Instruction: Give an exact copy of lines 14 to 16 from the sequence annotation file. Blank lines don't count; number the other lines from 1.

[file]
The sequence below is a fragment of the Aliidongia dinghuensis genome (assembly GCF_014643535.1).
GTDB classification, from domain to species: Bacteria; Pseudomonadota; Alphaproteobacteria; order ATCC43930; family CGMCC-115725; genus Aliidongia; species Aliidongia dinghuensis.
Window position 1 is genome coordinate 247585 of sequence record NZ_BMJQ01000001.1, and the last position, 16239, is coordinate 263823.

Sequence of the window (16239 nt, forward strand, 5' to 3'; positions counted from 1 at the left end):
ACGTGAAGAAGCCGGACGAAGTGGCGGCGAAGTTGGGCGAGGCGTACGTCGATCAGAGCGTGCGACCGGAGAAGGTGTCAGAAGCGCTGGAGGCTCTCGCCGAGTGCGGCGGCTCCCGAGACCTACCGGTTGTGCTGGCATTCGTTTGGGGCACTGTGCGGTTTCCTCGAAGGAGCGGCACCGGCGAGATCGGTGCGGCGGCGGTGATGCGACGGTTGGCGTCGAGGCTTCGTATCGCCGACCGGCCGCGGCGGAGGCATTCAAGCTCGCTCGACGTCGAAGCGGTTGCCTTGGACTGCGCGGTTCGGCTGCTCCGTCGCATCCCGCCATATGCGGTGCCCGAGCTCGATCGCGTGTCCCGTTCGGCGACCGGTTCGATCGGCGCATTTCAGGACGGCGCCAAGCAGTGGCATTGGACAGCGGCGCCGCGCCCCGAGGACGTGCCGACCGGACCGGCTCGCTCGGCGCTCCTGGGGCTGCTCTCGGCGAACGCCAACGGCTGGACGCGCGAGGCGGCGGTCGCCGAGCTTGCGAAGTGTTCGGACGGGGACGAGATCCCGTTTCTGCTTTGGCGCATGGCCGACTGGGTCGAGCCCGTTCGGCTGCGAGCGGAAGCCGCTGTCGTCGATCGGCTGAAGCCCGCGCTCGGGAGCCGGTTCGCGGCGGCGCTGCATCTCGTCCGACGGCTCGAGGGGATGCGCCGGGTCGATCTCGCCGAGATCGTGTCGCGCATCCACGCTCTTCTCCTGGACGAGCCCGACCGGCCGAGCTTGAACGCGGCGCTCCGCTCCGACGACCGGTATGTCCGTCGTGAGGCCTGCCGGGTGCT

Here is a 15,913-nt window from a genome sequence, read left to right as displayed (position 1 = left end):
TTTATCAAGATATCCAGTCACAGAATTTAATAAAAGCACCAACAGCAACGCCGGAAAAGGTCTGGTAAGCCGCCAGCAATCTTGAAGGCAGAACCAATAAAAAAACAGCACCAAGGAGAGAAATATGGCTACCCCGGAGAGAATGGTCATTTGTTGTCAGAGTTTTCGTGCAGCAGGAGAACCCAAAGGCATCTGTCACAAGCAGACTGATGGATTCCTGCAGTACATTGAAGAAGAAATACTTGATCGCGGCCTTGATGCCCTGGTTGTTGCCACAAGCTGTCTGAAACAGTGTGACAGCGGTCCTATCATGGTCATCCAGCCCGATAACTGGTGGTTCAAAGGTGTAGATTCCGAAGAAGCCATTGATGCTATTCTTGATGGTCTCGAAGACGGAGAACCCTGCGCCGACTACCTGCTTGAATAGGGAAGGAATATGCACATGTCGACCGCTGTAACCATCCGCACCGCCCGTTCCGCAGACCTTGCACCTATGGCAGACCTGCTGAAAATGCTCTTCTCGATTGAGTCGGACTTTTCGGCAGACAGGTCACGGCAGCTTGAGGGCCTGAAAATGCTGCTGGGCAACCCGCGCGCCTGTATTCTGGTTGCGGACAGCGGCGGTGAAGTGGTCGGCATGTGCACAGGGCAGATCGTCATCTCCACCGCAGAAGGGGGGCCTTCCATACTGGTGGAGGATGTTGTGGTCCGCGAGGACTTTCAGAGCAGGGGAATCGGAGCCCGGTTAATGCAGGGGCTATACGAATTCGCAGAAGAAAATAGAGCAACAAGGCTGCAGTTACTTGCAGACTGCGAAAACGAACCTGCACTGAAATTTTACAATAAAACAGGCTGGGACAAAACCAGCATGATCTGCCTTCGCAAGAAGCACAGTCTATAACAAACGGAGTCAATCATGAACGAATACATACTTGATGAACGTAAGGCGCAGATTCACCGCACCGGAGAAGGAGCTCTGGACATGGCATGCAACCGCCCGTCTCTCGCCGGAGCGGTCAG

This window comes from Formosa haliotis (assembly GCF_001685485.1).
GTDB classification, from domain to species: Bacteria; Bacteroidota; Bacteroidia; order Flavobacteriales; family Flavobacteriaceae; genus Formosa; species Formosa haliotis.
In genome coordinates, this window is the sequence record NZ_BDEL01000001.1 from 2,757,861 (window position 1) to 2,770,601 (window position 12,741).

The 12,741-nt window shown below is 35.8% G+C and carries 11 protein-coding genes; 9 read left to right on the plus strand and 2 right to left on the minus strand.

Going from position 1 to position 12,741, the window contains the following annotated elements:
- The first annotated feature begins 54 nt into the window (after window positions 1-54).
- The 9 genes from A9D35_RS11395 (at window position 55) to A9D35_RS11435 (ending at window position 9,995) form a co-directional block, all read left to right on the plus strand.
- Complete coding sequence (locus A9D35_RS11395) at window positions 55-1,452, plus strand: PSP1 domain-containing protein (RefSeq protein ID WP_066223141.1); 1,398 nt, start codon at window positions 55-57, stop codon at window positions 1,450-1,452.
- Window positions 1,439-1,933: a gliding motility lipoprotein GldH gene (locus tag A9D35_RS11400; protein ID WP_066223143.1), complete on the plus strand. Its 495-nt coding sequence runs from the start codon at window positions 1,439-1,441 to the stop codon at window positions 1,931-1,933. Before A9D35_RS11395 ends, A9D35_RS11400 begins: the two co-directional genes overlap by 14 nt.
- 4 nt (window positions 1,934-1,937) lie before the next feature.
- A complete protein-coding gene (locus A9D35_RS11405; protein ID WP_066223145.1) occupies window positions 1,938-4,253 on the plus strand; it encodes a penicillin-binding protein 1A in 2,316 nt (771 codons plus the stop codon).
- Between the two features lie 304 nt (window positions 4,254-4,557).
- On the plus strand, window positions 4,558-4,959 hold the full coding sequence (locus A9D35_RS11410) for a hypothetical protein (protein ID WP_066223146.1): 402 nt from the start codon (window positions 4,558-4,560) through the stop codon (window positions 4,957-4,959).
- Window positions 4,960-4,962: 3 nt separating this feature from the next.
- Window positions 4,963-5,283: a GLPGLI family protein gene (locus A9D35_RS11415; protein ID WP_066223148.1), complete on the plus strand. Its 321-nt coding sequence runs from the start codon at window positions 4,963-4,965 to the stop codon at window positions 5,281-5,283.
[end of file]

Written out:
- The 9 genes from A9D35_RS11395 (at window position 55) to A9D35_RS11435 (ending at window position 9,995) form a co-directional block, all read left to right on the plus strand.
- Complete coding sequence (locus A9D35_RS11395) at window positions 55-1,452, plus strand: PSP1 domain-containing protein (RefSeq protein ID WP_066223141.1); 1,398 nt, start codon at window positions 55-57, stop codon at window positions 1,450-1,452.
- Window positions 1,439-1,933: a gliding motility lipoprotein GldH gene (locus tag A9D35_RS11400; protein ID WP_066223143.1), complete on the plus strand. Its 495-nt coding sequence runs from the start codon at window positions 1,439-1,441 to the stop codon at window positions 1,931-1,933. Before A9D35_RS11395 ends, A9D35_RS11400 begins: the two co-directional genes overlap by 14 nt.